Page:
Sunday, 19 September 2010
TO THE CURIOUS MIND..........PART I
On one of my previous posts (“Life Is The Greatest Teacher”), my good friend Vel (Velm of MS), raised a few ticklish questions: What is maturity? When and how does one gain maturity? Who and what are the factors responsible for maturity? Parents? Mentors? School? Age? Experience? Knowledge? Failure? Questions to which I did not have definite answers! Questions which made me ponder. I thought to myself, really, who is or when can one be called a mature person? Questions were too many and the answers perhaps hidden within them. My curiosity was triggered. I peeped into my own self and asked, “Am I mature enough to answer these questions?” The reply came in the following form ……..
As a child, if I was denied a box of chocolates, I’d throw up such a rowdy tantrum that my parents in the long run had to succumb to my onerous demands and get me not one but two boxes of chocolates as compensation for the chance denial. Now, if I miss one, I am secretly relieved that I have scraped past an opportunity to gain additional ounces of calories. But if my colleague, bypassing me gets a promotion, I am in the throes of almost incurable depression.
Moral of the Story: I have matured but relatively – yes, when it comes to the box of chocolates and an emphatic no, when it concerns promotion. Maturity, therefore, is not absolute. As we proceed with age, knowledge and experience, so does maturity.
When my friend suffered her first heartbreak, she went berserk with grief, humiliation, betrayal etc. When it happened the second time, she waived the mishap out of her system with a “Yeh toh hona hi tha” sigh and did not take much time to bounce back to daily routine.
Moral of the Story: My friend has matured and come to accept the adversities and deprivations of life in her stride aided by a philosophical shrug and smile.
Soon I earned the nickname of “Jhansi Ki Rani” in office. Reasons - a volatile temper and ready-to-lash-back attitude. Over a period of time, I realized it was doing me no good –a formidable image was attached to my name, my temper was telling upon my health, it was impossible to change people/situations to my choice and colleagues poked me more on my weak point (read short temper). Gradually, I learnt to avoid confrontations and keep my cool even though incited. There were better and calmer ways of tackling friction and resolve differences! Nowadays, I drink a glass of cold water and count slowly till 100 when anger tries to have the better of me. More importantly, I have learnt to evaluate my foes a bit more neutrally, impartially, in a quiet and detached manner.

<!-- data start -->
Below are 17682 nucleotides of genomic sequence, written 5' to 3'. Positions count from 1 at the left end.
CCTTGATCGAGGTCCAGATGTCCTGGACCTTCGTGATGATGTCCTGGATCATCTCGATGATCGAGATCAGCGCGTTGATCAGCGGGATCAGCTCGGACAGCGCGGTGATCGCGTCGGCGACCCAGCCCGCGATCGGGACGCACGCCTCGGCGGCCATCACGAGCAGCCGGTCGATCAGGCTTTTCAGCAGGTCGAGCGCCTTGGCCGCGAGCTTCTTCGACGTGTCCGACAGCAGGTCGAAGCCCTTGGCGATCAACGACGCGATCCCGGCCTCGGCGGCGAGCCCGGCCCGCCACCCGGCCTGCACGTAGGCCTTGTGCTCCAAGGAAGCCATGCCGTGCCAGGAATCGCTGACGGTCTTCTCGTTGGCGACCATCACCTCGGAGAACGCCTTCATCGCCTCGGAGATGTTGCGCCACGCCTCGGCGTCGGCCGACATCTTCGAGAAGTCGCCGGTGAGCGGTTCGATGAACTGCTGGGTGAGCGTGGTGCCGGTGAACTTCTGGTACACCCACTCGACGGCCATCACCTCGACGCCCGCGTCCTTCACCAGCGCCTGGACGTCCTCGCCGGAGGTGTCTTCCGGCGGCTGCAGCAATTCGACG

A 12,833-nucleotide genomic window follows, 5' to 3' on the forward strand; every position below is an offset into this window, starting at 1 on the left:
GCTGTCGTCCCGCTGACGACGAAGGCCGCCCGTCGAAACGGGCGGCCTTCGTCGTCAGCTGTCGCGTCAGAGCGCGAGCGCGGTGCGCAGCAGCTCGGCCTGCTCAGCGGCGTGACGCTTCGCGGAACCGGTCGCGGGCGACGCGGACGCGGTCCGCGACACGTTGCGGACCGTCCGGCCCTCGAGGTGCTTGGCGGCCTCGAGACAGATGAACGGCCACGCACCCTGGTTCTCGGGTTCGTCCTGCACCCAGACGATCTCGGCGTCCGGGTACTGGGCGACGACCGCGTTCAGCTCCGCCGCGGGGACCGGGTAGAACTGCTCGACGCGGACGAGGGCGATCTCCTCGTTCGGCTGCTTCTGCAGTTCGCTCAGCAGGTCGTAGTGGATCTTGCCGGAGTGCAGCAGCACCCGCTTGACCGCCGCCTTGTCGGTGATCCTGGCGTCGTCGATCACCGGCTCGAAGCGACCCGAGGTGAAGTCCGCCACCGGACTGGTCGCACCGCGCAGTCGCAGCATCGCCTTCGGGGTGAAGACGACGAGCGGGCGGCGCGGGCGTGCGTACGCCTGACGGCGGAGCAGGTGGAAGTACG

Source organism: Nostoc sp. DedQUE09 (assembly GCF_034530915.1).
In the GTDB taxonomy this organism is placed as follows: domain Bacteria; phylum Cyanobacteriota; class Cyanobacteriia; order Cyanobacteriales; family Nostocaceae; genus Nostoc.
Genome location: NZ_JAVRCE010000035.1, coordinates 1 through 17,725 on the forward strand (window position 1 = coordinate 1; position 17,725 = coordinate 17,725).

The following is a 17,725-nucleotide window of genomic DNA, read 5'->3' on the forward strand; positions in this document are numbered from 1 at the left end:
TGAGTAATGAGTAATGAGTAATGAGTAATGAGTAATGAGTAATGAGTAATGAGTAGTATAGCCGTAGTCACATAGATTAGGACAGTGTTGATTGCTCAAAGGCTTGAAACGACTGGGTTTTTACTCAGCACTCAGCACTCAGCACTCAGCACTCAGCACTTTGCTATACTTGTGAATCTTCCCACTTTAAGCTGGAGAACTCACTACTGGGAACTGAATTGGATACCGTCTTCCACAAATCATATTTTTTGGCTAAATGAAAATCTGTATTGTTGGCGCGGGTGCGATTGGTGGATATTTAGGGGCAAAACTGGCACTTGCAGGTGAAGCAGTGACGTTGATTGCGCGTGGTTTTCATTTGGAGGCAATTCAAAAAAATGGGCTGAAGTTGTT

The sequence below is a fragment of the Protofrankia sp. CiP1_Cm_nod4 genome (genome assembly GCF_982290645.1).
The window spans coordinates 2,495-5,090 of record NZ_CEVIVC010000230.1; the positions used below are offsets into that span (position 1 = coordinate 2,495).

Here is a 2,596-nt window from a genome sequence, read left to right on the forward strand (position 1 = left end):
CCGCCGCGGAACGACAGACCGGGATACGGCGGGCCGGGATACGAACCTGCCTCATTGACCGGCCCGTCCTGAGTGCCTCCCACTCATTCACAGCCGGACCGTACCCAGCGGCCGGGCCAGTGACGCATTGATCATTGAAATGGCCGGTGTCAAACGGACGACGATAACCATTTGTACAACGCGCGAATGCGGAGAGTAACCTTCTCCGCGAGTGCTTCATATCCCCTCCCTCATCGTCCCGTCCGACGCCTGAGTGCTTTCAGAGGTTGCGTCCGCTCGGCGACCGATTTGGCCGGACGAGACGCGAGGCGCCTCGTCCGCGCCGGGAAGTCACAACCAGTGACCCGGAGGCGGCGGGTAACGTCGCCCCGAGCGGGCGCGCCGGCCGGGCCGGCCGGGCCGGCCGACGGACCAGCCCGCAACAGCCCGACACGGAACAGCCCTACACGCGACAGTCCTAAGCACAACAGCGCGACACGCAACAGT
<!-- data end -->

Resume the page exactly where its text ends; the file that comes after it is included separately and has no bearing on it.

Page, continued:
Moral of the Story: I have matured on two accounts – I have realized my limitations and tried to get over them and stopped indulging in futile exercises, like changing the world, which takes one nowhere.
My aunt (my father’s sister), with whom I spent a considerable period of my life (in Kolkata), would never let me help her in the kitchen or do other sundry household chores. Her standard reply was “What will people think! I am making you work?” When she was ill, one day I forced myself in to the kitchen and told her it was more important to do the right thing rather than what people thought would be proper for us to do. My aunt, after a prolonged debate, gave in.
Being a football of people’s perceptions is a self imposed burden which robs us of the joy of life. It takes time to learn that the alternate course of doing what is right in a given situation is a far better option. Giving in to people’s wish is too easy a way.
Moral of the Story: Maturity comes without an age bar. It can gatecrash anytime, especially, when one musters up the confidence and courage to choose between what is right and what is easy.